The increasing number of options to live near the University of Minnesota campus means that more people are in the area at all times. And with more people, there’s more demand for space to live, study, shop, work and eat happily.
Pedestrian and bicycle counts continue to increase, illustrating the increased population in the area. Compared to the 2012-13 academic year, the University noted an increase of more than 1,000 bicycle commuters to campus this year, a 13 percent increase. In an interview with the advocate group Bike Walk Twin Cities, the University of Minnesota Campus Bicycle Coordinator Steve Sander noted large, sometimes double-digit bike and pedestrian percentage increases in the several decades he has been at the University. The percentage of bikes and the percentage of pedestrians on 15th Avenue, north of University Avenue, increased by 68 percent and 35 percent from 2007 and 2013, respectively.
Parallel with this trend is the infrastructure around campus, which caters toward vehicles. Since the 1960s, the University had been a commuter campus with many students driving from outlying neighborhoods and suburbs. According to the Office for Student Affairs, approximately 75 percent of students commute from off campus. The infrastructure in the campus’s proximity historically matched this mode share, with a majority of road space and land use catering toward vehicles. The three one-way traffic lanes on University and Fourth avenues southeast and the large parking lots near TCF Bank Stadium illustrate the continuing desire for vehicle priority.
Recently, this car-centric trend has started to reverse, and in my opinion, this is for the better. Sanders said the University is constantly trying to reduce the single-occupant vehicle mode share from its current 30 percent stake. Taking space away from vehicles is one way to encourage this, and the University has made strides in this regard. The implementation of the Green Line permanently closed off a major vehicle artery in Washington Avenue after construction began. It is difficult to describe the former road situation circa 2011 to a current freshman. What was once a terrifying and painful four-lane highway blockade between the Superblock and the majority of campus is now an amenity for the pedestrians, bikers and bus riders (the somewhat poorly timed stoplights aside). Other non-motorized infrastructures near campus, such as the green bike lanes and greater sidewalk space in Northrop Mall, reaffirm this trend.
As the trend to add space for non-motorized traffic continues, I still see potential for a reduction in vehicle access in a couple commercial areas near campus. These streets contain low enough vehicle traffic that a project wouldn’t disrupt drivers. Creating a non-automobile strip, much like Nicollet Mall in downtown Minneapolis, would give more desirable space to walkers, bikers and transit. It would also give the University of Minnesota a competitive stake in commercial-based pedestrian malls, rivaling the likes of State Street in Madison, Wis., Pearl Street in Boulder, Colo., and College Street in Iowa City, Iowa.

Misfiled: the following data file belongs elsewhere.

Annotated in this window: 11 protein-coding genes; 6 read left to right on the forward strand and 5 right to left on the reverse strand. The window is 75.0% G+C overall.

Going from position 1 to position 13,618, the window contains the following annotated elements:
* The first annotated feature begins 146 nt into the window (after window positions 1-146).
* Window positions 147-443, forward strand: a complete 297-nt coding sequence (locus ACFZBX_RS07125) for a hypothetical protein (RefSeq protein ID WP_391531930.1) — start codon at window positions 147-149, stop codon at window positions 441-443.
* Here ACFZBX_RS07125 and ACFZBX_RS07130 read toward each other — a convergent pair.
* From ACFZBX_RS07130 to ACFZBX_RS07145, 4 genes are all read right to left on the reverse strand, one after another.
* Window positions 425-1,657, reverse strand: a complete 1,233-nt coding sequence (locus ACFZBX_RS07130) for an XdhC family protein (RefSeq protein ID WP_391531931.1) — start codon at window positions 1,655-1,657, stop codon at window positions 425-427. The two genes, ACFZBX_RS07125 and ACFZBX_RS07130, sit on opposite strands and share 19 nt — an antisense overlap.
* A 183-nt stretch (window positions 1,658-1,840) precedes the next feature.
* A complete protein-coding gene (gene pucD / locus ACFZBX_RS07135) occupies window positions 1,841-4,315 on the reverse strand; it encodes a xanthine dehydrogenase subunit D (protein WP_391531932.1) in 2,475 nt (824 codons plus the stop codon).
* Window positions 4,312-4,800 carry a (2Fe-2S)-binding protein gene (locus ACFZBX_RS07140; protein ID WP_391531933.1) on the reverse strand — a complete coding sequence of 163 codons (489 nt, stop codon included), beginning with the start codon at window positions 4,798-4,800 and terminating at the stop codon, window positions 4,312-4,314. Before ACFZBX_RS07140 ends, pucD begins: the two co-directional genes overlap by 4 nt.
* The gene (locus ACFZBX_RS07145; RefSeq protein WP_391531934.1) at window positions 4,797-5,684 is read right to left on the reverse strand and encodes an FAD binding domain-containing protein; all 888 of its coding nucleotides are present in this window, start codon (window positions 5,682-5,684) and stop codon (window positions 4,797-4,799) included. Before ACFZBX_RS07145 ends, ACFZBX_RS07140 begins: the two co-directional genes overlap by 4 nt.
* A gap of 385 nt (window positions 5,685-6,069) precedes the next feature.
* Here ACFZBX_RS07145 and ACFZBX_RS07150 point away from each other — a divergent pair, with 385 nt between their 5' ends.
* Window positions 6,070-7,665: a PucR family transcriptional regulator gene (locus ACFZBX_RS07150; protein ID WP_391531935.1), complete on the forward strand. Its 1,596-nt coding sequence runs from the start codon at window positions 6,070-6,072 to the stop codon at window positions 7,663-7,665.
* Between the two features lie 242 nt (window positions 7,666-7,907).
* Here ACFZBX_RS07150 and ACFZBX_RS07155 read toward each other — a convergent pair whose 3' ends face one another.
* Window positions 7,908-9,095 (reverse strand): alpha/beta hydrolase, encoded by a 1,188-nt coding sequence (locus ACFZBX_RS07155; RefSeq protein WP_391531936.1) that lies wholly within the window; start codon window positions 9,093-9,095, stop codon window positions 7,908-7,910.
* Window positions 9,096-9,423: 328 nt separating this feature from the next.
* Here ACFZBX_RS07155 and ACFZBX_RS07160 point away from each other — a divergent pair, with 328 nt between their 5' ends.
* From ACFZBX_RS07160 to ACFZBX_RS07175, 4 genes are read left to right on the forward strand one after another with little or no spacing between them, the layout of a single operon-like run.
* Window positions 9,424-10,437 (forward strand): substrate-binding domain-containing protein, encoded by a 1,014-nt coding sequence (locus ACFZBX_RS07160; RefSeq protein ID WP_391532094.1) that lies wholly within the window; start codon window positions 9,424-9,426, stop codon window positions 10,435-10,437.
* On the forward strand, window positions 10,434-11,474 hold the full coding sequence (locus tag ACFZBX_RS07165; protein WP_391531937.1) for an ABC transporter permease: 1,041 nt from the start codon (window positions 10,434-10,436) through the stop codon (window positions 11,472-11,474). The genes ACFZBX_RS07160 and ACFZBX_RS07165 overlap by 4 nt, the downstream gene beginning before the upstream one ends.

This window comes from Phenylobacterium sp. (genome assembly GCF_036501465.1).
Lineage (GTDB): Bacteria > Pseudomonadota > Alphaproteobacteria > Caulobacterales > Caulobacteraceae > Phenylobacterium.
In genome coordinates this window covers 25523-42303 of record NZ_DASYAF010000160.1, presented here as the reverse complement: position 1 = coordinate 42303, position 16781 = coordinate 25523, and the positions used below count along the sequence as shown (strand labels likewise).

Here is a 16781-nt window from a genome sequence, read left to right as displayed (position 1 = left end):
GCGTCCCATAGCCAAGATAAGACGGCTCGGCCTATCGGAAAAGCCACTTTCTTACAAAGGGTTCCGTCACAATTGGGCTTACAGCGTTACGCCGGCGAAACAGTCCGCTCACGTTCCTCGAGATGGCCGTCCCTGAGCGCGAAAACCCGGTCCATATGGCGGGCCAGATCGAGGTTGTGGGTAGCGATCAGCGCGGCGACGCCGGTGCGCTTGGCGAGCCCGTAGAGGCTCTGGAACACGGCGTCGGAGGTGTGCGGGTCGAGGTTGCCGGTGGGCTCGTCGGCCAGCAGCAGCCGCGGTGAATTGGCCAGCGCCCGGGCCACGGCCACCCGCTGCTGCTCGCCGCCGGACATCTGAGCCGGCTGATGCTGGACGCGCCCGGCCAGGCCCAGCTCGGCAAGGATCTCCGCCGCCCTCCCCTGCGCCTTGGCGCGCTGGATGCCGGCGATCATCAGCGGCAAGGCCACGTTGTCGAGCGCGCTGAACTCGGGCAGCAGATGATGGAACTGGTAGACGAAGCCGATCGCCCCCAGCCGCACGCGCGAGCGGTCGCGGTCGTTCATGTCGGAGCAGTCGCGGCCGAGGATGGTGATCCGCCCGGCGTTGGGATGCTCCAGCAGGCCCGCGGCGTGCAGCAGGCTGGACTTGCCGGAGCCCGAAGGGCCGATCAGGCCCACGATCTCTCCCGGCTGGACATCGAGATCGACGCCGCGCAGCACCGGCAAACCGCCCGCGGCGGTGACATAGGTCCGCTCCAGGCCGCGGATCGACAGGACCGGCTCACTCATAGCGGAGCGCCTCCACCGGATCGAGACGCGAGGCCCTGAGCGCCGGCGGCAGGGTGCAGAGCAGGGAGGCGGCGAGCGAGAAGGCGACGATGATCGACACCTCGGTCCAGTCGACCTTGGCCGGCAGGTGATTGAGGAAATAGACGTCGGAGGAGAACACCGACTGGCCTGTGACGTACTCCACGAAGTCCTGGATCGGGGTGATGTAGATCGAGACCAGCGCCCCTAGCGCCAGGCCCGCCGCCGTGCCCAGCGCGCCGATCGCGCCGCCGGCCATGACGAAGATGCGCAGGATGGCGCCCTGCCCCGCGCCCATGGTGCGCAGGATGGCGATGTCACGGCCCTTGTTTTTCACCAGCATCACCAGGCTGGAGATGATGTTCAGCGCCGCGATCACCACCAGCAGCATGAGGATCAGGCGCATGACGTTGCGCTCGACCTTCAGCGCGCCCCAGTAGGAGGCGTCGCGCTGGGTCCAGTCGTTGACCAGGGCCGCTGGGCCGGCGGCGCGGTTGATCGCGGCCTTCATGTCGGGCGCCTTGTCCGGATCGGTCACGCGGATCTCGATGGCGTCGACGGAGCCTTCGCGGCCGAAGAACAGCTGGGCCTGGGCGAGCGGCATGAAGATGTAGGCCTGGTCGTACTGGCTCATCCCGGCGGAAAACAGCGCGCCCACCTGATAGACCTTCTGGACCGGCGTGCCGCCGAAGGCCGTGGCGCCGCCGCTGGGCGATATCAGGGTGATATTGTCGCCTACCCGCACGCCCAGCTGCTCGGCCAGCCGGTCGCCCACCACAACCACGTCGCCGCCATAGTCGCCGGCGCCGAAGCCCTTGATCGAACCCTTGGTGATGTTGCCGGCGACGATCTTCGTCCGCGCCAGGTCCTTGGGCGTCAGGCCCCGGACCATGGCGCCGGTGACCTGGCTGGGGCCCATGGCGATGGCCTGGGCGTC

Stadium Village ped mall
Currently, the Washington Avenue pedestrian mall stretches from Pleasant Avenue near Coffman Union to Walnut Street. Since Washington Avenue closed, most businesses between Harvard Street and Walnut Street have stayed open and reaped the benefits of the local population boom, even with the Washington closure. Extending this pedestrian mall all the way to the Huron Street and University Avenue triangle intersection near the WaHu apartment construction would create a unique, relaxing and attractive space for all visitors.
Currently, only two vehicle lanes, one for each direction, traverse along Washington Avenue. All businesses in this stretch would still have delivery access through alleyways or through the cross streets on Oak Street and Ontario Street. Since the Green Line chokes pavement space through the roadway, there is no on-street parking. Closing the road to vehicles would not affect parking. Of all the places near campus, I find the closure of Washington Avenue the most attractive option.
Dinkytown ped mall
The density of hockey fans that caused the riots earlier this month was a sign that there isn’t enough space for pedestrians in the area. Closing 14th Avenue Southeast between Fourth and Fifth streets could help alleviate the lack of walkable space. This specific block does not carry large amounts of rush hour traffic, unlike the one between University Avenue and Fourth Street. This block also contains many storefronts that could warrant a pedestrian-only space.
The biggest issue through this block is the amount of meter parking that would have to go. There are a couple dozen spaces in this block alone, so attempting to remove vehicle access to this block would be a tough, politically unfeasible sell.
As space for vehicles consolidates to major arterials, the University community should continue its progressive approach and create beautiful spaces that the increasing pedestrian and biking population will be able to luxuriate. Shifting these blocks to pedestrian-only spaces would be a vital landmark in that movement.